In Chapter 6 the Committee takes up its specific charge to consider how to support high quality science in a federal education research agency. The Committee describes its approach to this task as one of creating conditions to foster a scientific culture within a federal education research agency. It makes an important distinction between its approach of creating an agency that is really a community with the norms and values of science and the approach in recent federal legislation of listing methods that represent a scientific approach. The Committee argues that using methods to define science ignores the central role of theory and a skeptical, self-regulated community of researchers, both of which are essential to guarantee quality.
The Committee proposes six principles to guide the design of the federal education research agency:
The chapter provides guidance on the immediate implications of each principle.
In the conclusion to the chapter the Committee observes that its design principles for the federal education research agency are rather intuitive and self-evident, but it also points out that it has been over twenty years since a federal education research agency operated under the basic conditions necessary to form a scientific culture and pursue a mission of scientific investigation.
Overall, this volume offers a well-considered view of the potential for scientific research to advance educational practice. The advice is sensible and moderate in both substance and tone, and, as such, it should serve to engage a wide-range of education researchers in thoughtful reflection on the current state of the field and on important questions regarding its future. The Committee itself notes the continuity with earlier reports of the same nature. There are a few issues that are sure to raise concerns from some education researchers, but the Committee has done its best to craft a document that will unite the majority of those interested in scientific research in education to strengthen the scientific culture referred to throughout the book.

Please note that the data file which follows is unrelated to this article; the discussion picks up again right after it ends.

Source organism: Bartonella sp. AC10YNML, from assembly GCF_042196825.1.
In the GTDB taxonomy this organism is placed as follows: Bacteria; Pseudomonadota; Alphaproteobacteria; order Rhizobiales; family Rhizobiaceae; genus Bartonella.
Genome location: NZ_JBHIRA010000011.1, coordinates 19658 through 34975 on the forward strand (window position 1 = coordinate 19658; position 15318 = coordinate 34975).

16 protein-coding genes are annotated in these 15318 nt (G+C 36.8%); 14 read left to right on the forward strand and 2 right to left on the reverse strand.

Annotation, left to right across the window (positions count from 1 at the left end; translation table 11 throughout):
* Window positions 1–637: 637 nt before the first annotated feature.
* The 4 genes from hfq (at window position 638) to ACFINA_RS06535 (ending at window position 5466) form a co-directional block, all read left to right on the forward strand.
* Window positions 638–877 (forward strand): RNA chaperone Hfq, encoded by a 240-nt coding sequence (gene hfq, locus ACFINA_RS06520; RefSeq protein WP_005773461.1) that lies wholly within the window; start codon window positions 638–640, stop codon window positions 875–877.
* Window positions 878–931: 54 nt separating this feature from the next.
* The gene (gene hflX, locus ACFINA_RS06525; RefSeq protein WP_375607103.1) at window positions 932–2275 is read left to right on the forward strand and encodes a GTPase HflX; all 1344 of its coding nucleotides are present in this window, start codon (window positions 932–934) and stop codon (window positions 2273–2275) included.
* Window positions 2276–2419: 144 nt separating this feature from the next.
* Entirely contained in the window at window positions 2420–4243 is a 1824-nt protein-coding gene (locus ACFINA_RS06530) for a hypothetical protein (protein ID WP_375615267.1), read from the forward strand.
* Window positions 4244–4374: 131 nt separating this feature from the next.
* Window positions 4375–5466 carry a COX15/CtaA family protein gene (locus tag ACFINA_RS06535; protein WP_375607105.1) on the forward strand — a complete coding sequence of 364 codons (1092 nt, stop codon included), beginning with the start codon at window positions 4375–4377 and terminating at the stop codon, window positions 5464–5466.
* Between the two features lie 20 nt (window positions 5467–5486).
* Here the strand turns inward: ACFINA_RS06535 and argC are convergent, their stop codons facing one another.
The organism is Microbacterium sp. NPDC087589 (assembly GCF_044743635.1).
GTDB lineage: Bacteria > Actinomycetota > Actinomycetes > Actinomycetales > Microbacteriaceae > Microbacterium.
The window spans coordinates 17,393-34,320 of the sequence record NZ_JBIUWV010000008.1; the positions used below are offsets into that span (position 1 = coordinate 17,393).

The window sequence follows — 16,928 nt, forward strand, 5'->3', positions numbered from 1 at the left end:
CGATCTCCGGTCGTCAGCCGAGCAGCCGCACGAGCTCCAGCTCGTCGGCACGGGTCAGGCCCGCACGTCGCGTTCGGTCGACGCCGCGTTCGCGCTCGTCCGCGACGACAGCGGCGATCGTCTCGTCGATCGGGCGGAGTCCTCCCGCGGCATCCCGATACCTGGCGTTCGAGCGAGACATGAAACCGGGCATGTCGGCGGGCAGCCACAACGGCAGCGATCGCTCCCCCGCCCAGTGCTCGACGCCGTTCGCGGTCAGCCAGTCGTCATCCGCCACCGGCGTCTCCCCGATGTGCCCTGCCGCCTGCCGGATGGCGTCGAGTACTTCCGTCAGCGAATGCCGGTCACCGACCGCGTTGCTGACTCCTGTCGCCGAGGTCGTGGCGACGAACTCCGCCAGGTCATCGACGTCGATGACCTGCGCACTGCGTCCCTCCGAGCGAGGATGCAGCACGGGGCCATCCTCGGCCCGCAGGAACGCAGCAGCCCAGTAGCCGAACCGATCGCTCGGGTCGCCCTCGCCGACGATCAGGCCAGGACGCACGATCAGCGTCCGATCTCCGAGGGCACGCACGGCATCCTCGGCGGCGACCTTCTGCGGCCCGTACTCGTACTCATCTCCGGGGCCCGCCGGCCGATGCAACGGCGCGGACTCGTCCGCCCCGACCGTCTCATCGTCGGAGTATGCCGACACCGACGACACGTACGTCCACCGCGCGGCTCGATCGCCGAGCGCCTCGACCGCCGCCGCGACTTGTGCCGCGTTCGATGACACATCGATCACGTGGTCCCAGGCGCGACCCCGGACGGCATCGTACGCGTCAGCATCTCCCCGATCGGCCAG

In keeping with the Committee’s call for a skeptical community of education researchers, I want to note a few general issues that might be worth more attention as the discussion of scientific research in education and the role of the government moves forward.
First, the Committee understandably said very little about non-scientific education scholarship beyond illustrating the boundary between scientific and non-scientific work. A discussion of the value of non-scientific scholarship is in order along with a discussion of the role the federal government might play in fostering such work. If the major federal education research agency develops the kind of scientific culture advanced by the Committee, it is not likely to be a home for scholarship that is not scientific in orientation. It is possible for other agencies of the federal government to support such work, but it is also possible that it will be neglected, at least by the government. Since non-scientific scholarship can be an important source of the theoretical insights that the Committee views as essential for the progress of science, short-changing it in the overall federal investment might impede the kind of progress the Committee envisions. Of course, the Committee might reasonably conclude that non-scientific work is best supported in other ways.